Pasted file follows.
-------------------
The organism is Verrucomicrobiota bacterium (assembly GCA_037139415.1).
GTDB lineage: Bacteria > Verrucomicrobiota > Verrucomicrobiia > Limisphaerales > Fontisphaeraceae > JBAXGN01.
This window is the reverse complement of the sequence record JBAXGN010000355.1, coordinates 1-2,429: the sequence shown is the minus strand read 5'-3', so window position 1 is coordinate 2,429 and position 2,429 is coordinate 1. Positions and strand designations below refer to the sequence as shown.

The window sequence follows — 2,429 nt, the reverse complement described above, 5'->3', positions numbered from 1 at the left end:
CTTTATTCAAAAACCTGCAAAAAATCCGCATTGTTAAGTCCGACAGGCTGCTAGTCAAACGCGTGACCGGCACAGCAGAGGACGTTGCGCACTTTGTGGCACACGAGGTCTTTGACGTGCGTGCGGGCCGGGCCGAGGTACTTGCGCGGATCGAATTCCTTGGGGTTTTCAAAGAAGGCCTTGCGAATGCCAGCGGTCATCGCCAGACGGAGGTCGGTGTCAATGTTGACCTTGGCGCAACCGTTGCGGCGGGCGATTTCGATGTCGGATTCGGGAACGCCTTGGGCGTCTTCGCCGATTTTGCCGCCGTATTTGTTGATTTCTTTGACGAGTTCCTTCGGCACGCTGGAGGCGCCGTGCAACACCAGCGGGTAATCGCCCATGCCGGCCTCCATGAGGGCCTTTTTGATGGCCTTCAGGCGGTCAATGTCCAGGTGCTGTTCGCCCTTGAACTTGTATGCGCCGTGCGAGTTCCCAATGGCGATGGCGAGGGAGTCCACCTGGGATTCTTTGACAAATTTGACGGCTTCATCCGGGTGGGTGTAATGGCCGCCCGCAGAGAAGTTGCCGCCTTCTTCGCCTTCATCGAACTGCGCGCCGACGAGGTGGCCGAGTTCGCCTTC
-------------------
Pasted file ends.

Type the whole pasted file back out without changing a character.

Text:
The organism is Verrucomicrobiota bacterium (assembly GCA_037139415.1).
GTDB lineage: Bacteria > Verrucomicrobiota > Verrucomicrobiia > Limisphaerales > Fontisphaeraceae > JBAXGN01.
This window is the reverse complement of the sequence record JBAXGN010000355.1, coordinates 1-2,429: the sequence shown is the minus strand read 5'-3', so window position 1 is coordinate 2,429 and position 2,429 is coordinate 1. Positions and strand designations below refer to the sequence as shown.

The window sequence follows — 2,429 nt, the reverse complement described above, 5'->3', positions numbered from 1 at the left end:
CTTTATTCAAAAACCTGCAAAAAATCCGCATTGTTAAGTCCGACAGGCTGCTAGTCAAACGCGTGACCGGCACAGCAGAGGACGTTGCGCACTTTGTGGCACACGAGGTCTTTGACGTGCGTGCGGGCCGGGCCGAGGTACTTGCGCGGATCGAATTCCTTGGGGTTTTCAAAGAAGGCCTTGCGAATGCCAGCGGTCATCGCCAGACGGAGGTCGGTGTCAATGTTGACCTTGGCGCAACCGTTGCGGCGGGCGATTTCGATGTCGGATTCGGGAACGCCTTGGGCGTCTTCGCCGATTTTGCCGCCGTATTTGTTGATTTCTTTGACGAGTTCCTTCGGCACGCTGGAGGCGCCGTGCAACACCAGCGGGTAATCGCCCATGCCGGCCTCCATGAGGGCCTTTTTGATGGCCTTCAGGCGGTCAATGTCCAGGTGCTGTTCGCCCTTGAACTTGTATGCGCCGTGCGAGTTCCCAATGGCGATGGCGAGGGAGTCCACCTGGGATTCTTTGACAAATTTGACGGCTTCATCCGGGTGGGTGTAATGGCCGCCCGCAGAGAAGTTGCCGCCTTCTTCGCCTTCATCGAACTGCGCGCCGACGAGGTGGCCGAGTTCGCCTTC